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Super-TIGER on the Ice

Getting Ready For Recovery, Round 2

29 Nov 2014, 16:40 UTC
Getting Ready For Recovery, Round 2
(200 words excerpt, click title or image to see full post)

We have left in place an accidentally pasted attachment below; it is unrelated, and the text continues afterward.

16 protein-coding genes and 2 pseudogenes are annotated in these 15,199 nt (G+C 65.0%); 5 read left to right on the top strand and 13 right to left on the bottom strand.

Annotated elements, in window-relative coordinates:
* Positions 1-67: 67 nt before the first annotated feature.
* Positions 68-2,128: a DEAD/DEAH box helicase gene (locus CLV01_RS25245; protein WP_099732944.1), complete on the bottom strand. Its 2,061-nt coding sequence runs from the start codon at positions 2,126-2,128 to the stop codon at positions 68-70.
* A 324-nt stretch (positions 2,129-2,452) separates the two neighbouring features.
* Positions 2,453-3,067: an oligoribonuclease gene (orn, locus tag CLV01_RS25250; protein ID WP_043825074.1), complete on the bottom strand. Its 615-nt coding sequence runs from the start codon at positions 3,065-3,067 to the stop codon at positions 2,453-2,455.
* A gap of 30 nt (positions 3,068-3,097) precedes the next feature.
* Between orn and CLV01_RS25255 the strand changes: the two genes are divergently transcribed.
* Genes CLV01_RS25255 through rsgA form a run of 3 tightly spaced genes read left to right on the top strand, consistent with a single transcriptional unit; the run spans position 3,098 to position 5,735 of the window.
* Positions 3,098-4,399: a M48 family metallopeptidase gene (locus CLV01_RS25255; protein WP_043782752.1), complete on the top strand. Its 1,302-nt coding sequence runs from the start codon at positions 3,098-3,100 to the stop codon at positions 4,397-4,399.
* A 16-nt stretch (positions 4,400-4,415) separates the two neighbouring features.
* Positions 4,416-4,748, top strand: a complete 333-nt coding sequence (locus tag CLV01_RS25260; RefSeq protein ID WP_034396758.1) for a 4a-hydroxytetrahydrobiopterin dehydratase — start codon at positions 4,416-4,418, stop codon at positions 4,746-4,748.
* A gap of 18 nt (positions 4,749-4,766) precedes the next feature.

Hey everyone,This is Ryan again. I’m taking the blog back from JohnE, because I’m heading back to the ice for recovery this year, and also because JohnE moved to Barcelona.The Story So Far:On December 9, 2012, the SuperTIGER experiment was launched on a NASA Long-Duration Balloon from Williams Field, Antarctica. It flew for over 55 days—a NASA heavy-lift balloon record—and came down on February 2, 2013, at 82°14’40.2”S, 81°54’42.0”W. During flight, it collected millions of cosmic-ray events. The flight ended too late in the season for any attempt at recovery.During the 2013-2014 Austral Summer Season, a team of four went to Antarctica to attempt to recover the SuperTIGER payload. Due to various logistical and weather-related reasons (detailed in previous blog entries by JohnE), we did not get the payload back, but did get a flight over the payload and some sense of the conditions on the ground.The PlanWhile everything in Antarctica is “weather and logistics permitting”, the plan for recovery goes something like this:The SuperTIGER science recovery team, made up of people who worked on the SuperTIGER experiment, will deploy to Antarctica in early December. We’ll spend about 10 days in McMurdo getting our equipment, doing required trainings, and otherwise ...

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